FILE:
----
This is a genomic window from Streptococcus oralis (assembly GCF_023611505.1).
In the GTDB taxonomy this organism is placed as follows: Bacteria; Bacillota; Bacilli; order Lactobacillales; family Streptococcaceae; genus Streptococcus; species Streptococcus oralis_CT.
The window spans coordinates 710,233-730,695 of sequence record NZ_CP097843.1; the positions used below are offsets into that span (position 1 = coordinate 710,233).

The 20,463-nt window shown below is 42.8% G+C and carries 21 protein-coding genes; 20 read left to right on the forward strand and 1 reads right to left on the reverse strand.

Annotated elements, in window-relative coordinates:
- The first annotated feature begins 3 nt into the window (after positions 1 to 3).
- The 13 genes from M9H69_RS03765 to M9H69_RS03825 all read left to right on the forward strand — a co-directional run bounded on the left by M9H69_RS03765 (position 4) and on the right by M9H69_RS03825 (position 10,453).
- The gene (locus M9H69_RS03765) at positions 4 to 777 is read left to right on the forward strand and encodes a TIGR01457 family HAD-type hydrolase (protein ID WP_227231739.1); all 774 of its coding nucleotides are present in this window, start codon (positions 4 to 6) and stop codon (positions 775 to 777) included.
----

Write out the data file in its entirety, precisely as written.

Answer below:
This is a genomic window from Streptococcus oralis (assembly GCF_023611505.1).
In the GTDB taxonomy this organism is placed as follows: Bacteria; Bacillota; Bacilli; order Lactobacillales; family Streptococcaceae; genus Streptococcus; species Streptococcus oralis_CT.
The window spans coordinates 710,233-730,695 of sequence record NZ_CP097843.1; the positions used below are offsets into that span (position 1 = coordinate 710,233).

The 20,463-nt window shown below is 42.8% G+C and carries 21 protein-coding genes; 20 read left to right on the forward strand and 1 reads right to left on the reverse strand.

Annotated elements, in window-relative coordinates:
- The first annotated feature begins 3 nt into the window (after positions 1 to 3).
- The 13 genes from M9H69_RS03765 to M9H69_RS03825 all read left to right on the forward strand — a co-directional run bounded on the left by M9H69_RS03765 (position 4) and on the right by M9H69_RS03825 (position 10,453).
- The gene (locus M9H69_RS03765) at positions 4 to 777 is read left to right on the forward strand and encodes a TIGR01457 family HAD-type hydrolase (protein ID WP_227231739.1); all 774 of its coding nucleotides are present in this window, start codon (positions 4 to 6) and stop codon (positions 775 to 777) included.